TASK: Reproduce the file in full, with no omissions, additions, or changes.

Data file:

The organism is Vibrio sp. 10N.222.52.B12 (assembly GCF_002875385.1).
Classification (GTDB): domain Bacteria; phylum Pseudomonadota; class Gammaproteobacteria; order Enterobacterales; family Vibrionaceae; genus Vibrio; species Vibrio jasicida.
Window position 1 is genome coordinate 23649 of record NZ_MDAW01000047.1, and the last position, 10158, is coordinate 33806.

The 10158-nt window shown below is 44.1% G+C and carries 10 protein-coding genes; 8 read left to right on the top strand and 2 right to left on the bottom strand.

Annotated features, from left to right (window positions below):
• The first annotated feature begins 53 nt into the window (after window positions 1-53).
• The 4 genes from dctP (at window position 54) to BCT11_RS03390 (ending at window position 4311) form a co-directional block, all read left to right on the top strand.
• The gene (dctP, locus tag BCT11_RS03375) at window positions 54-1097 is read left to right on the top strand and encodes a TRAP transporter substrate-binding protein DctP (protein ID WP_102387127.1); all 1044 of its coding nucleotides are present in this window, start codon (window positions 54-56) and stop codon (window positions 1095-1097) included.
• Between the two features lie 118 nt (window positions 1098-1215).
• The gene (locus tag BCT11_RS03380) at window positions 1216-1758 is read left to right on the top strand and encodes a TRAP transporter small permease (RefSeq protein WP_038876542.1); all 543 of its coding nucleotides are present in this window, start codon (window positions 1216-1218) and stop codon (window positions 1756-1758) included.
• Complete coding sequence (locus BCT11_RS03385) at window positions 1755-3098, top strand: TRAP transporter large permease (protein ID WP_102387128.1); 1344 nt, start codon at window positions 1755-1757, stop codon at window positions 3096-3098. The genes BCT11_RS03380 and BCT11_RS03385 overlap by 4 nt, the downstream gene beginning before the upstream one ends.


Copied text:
The organism is Vibrio sp. 10N.222.52.B12 (assembly GCF_002875385.1).
Classification (GTDB): domain Bacteria; phylum Pseudomonadota; class Gammaproteobacteria; order Enterobacterales; family Vibrionaceae; genus Vibrio; species Vibrio jasicida.
Window position 1 is genome coordinate 23649 of record NZ_MDAW01000047.1, and the last position, 10158, is coordinate 33806.

The 10158-nt window shown below is 44.1% G+C and carries 10 protein-coding genes; 8 read left to right on the top strand and 2 right to left on the bottom strand.

Annotated features, from left to right (window positions below):
• The first annotated feature begins 53 nt into the window (after window positions 1-53).
• The 4 genes from dctP (at window position 54) to BCT11_RS03390 (ending at window position 4311) form a co-directional block, all read left to right on the top strand.
• The gene (dctP, locus tag BCT11_RS03375) at window positions 54-1097 is read left to right on the top strand and encodes a TRAP transporter substrate-binding protein DctP (protein ID WP_102387127.1); all 1044 of its coding nucleotides are present in this window, start codon (window positions 54-56) and stop codon (window positions 1095-1097) included.
• Between the two features lie 118 nt (window positions 1098-1215).
• The gene (locus tag BCT11_RS03380) at window positions 1216-1758 is read left to right on the top strand and encodes a TRAP transporter small permease (RefSeq protein WP_038876542.1); all 543 of its coding nucleotides are present in this window, start codon (window positions 1216-1218) and stop codon (window positions 1756-1758) included.
• Complete coding sequence (locus BCT11_RS03385) at window positions 1755-3098, top strand: TRAP transporter large permease (protein ID WP_102387128.1); 1344 nt, start codon at window positions 1755-1757, stop codon at window positions 3096-3098. The genes BCT11_RS03380 and BCT11_RS03385 overlap by 4 nt, the downstream gene beginning before the upstream one ends.